Biochemical characterization of a Pseudomonas aeruginosa phospholipase D
Spencer, Cierra Tamese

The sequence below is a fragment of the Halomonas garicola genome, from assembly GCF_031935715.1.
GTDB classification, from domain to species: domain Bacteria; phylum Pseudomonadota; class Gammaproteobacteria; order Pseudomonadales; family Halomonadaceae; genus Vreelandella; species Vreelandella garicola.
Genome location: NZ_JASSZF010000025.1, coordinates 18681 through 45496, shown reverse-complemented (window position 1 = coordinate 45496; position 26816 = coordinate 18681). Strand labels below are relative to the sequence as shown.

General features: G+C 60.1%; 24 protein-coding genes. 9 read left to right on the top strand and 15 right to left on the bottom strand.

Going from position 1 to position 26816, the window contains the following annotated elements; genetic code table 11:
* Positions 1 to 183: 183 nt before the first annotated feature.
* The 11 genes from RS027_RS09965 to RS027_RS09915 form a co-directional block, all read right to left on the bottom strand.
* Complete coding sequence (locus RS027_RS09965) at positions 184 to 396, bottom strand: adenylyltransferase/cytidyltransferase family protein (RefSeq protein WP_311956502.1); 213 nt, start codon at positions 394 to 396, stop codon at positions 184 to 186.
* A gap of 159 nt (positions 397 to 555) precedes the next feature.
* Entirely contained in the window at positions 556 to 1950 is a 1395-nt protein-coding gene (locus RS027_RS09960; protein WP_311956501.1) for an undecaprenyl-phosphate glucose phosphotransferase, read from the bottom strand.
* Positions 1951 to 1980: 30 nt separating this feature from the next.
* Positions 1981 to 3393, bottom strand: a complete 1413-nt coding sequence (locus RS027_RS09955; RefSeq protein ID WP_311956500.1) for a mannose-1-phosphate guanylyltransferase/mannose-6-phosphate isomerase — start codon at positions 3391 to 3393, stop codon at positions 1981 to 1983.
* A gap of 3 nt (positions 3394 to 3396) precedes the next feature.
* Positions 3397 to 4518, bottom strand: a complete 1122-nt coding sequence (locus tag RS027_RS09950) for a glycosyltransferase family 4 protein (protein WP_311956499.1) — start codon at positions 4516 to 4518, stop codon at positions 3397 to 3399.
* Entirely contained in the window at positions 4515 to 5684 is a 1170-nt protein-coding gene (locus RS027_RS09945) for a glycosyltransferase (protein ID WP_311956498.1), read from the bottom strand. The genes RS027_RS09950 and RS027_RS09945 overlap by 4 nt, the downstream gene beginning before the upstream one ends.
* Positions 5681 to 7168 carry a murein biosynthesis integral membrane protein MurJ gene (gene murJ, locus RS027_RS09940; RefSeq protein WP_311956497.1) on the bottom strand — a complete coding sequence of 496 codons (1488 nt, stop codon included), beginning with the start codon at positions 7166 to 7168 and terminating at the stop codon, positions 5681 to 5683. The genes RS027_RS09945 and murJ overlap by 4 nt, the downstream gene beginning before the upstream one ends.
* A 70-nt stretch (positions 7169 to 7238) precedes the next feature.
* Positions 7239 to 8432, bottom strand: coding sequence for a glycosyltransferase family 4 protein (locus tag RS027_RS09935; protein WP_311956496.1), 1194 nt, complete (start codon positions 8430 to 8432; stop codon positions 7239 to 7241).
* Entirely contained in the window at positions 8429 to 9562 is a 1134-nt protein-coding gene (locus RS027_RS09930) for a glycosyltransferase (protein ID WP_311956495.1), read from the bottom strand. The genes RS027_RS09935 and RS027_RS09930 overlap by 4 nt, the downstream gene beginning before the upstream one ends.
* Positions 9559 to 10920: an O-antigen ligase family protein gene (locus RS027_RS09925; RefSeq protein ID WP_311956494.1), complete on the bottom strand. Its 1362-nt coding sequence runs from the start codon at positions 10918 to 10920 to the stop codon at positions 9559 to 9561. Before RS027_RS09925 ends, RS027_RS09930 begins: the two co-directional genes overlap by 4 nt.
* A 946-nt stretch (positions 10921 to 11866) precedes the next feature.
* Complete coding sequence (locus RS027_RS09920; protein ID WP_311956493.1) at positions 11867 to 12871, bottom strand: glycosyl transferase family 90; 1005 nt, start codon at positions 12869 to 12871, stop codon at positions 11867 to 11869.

Phospholipase D (PLD) is a ubiquitous enzyme found in prokaryotic and eukaryotic organisms that generates phosphatidic acid. A number of human bacterial pathogens produce PLD as virulence factors to promote infections. PldA of P. aeruginosa is one such example and not only modulates host cell signaling to promote cell invasion, but also mediates bacterial killing by perturbing cell wall stability. Both of these processes may directly and indirectly contribute to host colonization by P. aeruginosa. Despite the recognized significant of these bacterial PLD, little progress has been made toward understand their enzymatic activity in vitro or upon interaction with host cells. Here, the catalytic properties of PldA were characterized providing insights into possible molecular mechanisms by which PldA promotes cell invasion. Occurrences of multi-drug resistant bacterial infections are on the rise, however limited novel bactericidal agents are in development. Inhibition of virulence mechanisms is an emerging strategy to identify novel therapeutic targets for antibacterial therapy development. Presented here is a description of the first small-molecule inhibitor of a PLD virulence factor, a necessary preliminary step to confirm PldA inhibition as an efficacious strategy to treating P. aeruginosa infections.